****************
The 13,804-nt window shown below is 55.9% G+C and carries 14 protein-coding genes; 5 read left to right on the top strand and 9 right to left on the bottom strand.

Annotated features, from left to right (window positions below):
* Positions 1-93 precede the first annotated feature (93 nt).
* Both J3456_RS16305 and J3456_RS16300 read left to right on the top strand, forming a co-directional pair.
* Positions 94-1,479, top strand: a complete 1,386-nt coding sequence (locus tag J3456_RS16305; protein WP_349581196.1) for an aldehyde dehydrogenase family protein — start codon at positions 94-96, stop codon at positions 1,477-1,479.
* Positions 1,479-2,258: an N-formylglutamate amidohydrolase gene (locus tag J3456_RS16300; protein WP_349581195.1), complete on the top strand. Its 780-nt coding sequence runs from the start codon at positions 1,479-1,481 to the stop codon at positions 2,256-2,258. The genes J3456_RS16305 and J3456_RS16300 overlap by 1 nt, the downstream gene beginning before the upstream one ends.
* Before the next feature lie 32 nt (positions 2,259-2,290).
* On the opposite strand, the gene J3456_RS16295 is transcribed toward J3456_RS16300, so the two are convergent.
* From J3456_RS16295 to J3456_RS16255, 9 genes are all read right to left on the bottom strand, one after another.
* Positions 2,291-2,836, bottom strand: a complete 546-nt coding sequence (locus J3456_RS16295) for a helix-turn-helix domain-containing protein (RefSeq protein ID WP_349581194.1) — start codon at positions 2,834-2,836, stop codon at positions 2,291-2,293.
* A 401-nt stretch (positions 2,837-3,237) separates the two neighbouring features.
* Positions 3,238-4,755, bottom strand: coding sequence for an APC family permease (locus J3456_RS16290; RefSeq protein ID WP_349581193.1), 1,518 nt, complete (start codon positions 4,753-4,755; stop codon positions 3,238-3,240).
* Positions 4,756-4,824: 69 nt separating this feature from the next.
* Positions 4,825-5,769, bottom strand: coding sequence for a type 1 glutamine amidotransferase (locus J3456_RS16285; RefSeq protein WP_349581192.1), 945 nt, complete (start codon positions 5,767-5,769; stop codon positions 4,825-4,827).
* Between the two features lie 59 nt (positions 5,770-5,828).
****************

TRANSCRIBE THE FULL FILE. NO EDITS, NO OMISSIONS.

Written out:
The 13,804-nt window shown below is 55.9% G+C and carries 14 protein-coding genes; 5 read left to right on the top strand and 9 right to left on the bottom strand.

Annotated features, from left to right (window positions below):
* Positions 1-93 precede the first annotated feature (93 nt).
* Both J3456_RS16305 and J3456_RS16300 read left to right on the top strand, forming a co-directional pair.
* Positions 94-1,479, top strand: a complete 1,386-nt coding sequence (locus tag J3456_RS16305; protein WP_349581196.1) for an aldehyde dehydrogenase family protein — start codon at positions 94-96, stop codon at positions 1,477-1,479.
* Positions 1,479-2,258: an N-formylglutamate amidohydrolase gene (locus tag J3456_RS16300; protein WP_349581195.1), complete on the top strand. Its 780-nt coding sequence runs from the start codon at positions 1,479-1,481 to the stop codon at positions 2,256-2,258. The genes J3456_RS16305 and J3456_RS16300 overlap by 1 nt, the downstream gene beginning before the upstream one ends.
* Before the next feature lie 32 nt (positions 2,259-2,290).
* On the opposite strand, the gene J3456_RS16295 is transcribed toward J3456_RS16300, so the two are convergent.
* From J3456_RS16295 to J3456_RS16255, 9 genes are all read right to left on the bottom strand, one after another.
* Positions 2,291-2,836, bottom strand: a complete 546-nt coding sequence (locus J3456_RS16295) for a helix-turn-helix domain-containing protein (RefSeq protein ID WP_349581194.1) — start codon at positions 2,834-2,836, stop codon at positions 2,291-2,293.
* A 401-nt stretch (positions 2,837-3,237) separates the two neighbouring features.
* Positions 3,238-4,755, bottom strand: coding sequence for an APC family permease (locus J3456_RS16290; RefSeq protein ID WP_349581193.1), 1,518 nt, complete (start codon positions 4,753-4,755; stop codon positions 3,238-3,240).
* Positions 4,756-4,824: 69 nt separating this feature from the next.
* Positions 4,825-5,769, bottom strand: coding sequence for a type 1 glutamine amidotransferase (locus J3456_RS16285; RefSeq protein WP_349581192.1), 945 nt, complete (start codon positions 5,767-5,769; stop codon positions 4,825-4,827).
* Between the two features lie 59 nt (positions 5,770-5,828).